SAN FRANCISCO (AP) -- When Derrick Knight thinks of his place in Boston College history, his rushing records are only part of what thrills him. He also treasures his place in a class of seniors who changed the program.
Knight ran for 122 yards and three touchdowns and Larry Lester caught two scoring passes in Boston College's fourth straight bowl victory, 35-21 over Colorado State in the San Francisco Bowl on Wednesday night.
Paul Peterson passed for 224 yards and T.J. Stancil had three interceptions for the Eagles (8-5), who finished their season on a three-game winning streak by shutting down the Rams and senior quarterback Bradlee Van Pelt in decisive fashion.
Knight, an easy choice as the offensive MVP, secured the victory on a winding 27-yard TD scamper with 9:29 to play. The Eagles' school rushing leader and his teammates finished their careers without a loss in a bowl game.
Knight finished a few yards shy of the school's single-season rushing record, but that didn't matter while his teammates handed him the bowl trophy at Pacific Bell Park.
"When we came in here and we were 4-7 [in 1998], we had a belief that something good was going to happen," Knight said. "We made it happen. It's been a phenomenal ride. ... The whole experience for me is mostly about the friendships I've developed. These guys are going to continue what we started here."
He'll have plenty of time to celebrate: He plans to stay in San Francisco for the East-West Shrine Game next weekend.
Boston College, the Big East representative in the second edition of this bowl, also won the Aloha, Music City and Motor City bowls during Knight's career under coach Tom O'Brien, who has led the Eagles to five straight winning seasons.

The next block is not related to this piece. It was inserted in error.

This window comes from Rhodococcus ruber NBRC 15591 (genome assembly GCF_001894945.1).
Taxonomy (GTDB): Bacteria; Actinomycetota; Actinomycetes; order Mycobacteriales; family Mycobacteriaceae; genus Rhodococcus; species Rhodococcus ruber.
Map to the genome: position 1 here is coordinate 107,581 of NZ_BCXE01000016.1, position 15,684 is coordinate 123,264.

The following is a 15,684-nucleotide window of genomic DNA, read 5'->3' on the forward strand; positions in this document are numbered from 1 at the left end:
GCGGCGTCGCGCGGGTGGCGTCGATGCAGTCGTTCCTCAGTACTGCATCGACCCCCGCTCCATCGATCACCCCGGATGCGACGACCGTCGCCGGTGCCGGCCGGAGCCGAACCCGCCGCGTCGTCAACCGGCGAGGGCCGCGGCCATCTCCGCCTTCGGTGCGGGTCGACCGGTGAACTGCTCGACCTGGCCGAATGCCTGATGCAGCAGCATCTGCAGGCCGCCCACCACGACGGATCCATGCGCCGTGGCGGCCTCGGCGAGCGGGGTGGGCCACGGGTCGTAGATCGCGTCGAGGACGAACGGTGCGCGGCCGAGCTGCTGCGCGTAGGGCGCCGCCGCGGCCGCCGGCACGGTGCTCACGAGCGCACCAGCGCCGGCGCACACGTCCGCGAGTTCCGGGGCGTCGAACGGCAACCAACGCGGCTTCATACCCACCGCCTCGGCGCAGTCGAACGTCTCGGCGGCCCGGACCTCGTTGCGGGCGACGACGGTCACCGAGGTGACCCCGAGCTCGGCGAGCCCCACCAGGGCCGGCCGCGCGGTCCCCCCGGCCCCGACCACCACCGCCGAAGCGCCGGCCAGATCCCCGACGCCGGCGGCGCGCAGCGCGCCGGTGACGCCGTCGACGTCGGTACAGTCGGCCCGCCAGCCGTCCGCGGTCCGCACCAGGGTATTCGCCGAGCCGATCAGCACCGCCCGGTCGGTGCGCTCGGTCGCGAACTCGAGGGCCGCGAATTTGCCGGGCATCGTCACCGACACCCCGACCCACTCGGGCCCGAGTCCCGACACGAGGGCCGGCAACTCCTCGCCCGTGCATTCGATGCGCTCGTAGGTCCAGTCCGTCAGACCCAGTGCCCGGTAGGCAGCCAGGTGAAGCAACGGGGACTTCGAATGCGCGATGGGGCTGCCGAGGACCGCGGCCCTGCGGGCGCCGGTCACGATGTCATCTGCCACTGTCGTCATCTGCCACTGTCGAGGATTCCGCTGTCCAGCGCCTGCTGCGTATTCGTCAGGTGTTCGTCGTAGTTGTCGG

"I guess we finally matured at the end of the year," O'Brien said. "I guess right now we're the only team with four bowl wins in a row -- until Oklahoma plays."
Van Pelt passed for 163 yards and ran for 65 and a touchdown despite sitting out the first quarter for the Mountain West representative Rams (7-6), who fell behind 21-0 in the first quarter and never recovered.
"You don't mind if you're down seven, maybe 14 in the first quarter -- but 21, that's on me," coach Sonny Lubick said. "We weren't ready to play. Their running back just came out of there with a well-deserved trophy. He's a tough young guy who runs hard, and I felt all along the offensive line was the strength of their football team."
Van Pelt, the Rams' hard-running quarterback, played his final college game with a 2½-inch titanium rod in his broken throwing hand, but his aggressive style was mostly ineffective against BC's sturdy defense. He threw three interceptions, and backup Jesse Holland threw two more.
David Anderson had a career-high 10 catches for 134 yards, setting Colorado State's single-season records for receptions and yards. He also made a 40-yard TD catch midway through the third quarter, briefly pulling the Rams within 21-14.
Stancil, a junior safety, had just one interception in his college career before tying the school single-game record with three. His third pick set up Lester's second TD catch with 12:31 left.
The game matched the top offenses from the schools' respective conferences, but Colorado State had difficulty making big plays. Boston College made enough big plays in the first and fourth quarters to secure an easy victory.
The Eagles scored touchdowns on their first three possessions, with Knight rushing for two short scores. Lester also caught a 50-yard TD pass from Peterson, impressively outrunning Colorado State's safeties to the end zone.
Van Pelt's hand, broken in the regular-season finale, apparently swelled up enough to convince coach Sonny Lubick to sit his star. The Rams were in trouble by the time Lubick put Van Pelt in the game, even though Holland completed six of his seven passes.
Van Pelt immediately engineered a 68-yard scoring drive, with Green rushing for a 7-yard TD.
Dexter Wynn, the Rams' feared kick return specialist, made his first reception of the season during a later drive, but it ended with Stancil's second interception in the end zone.
Boston College had several thousand vocal supporters in the stands at Pacific Bell Park on a surprisingly warm night on San Francisco's waterfront. The Eagles gathered in front of the school band afterward, raising their helmets to wild cheers.
The San Francisco Bowl is sponsored by Diamond Walnut.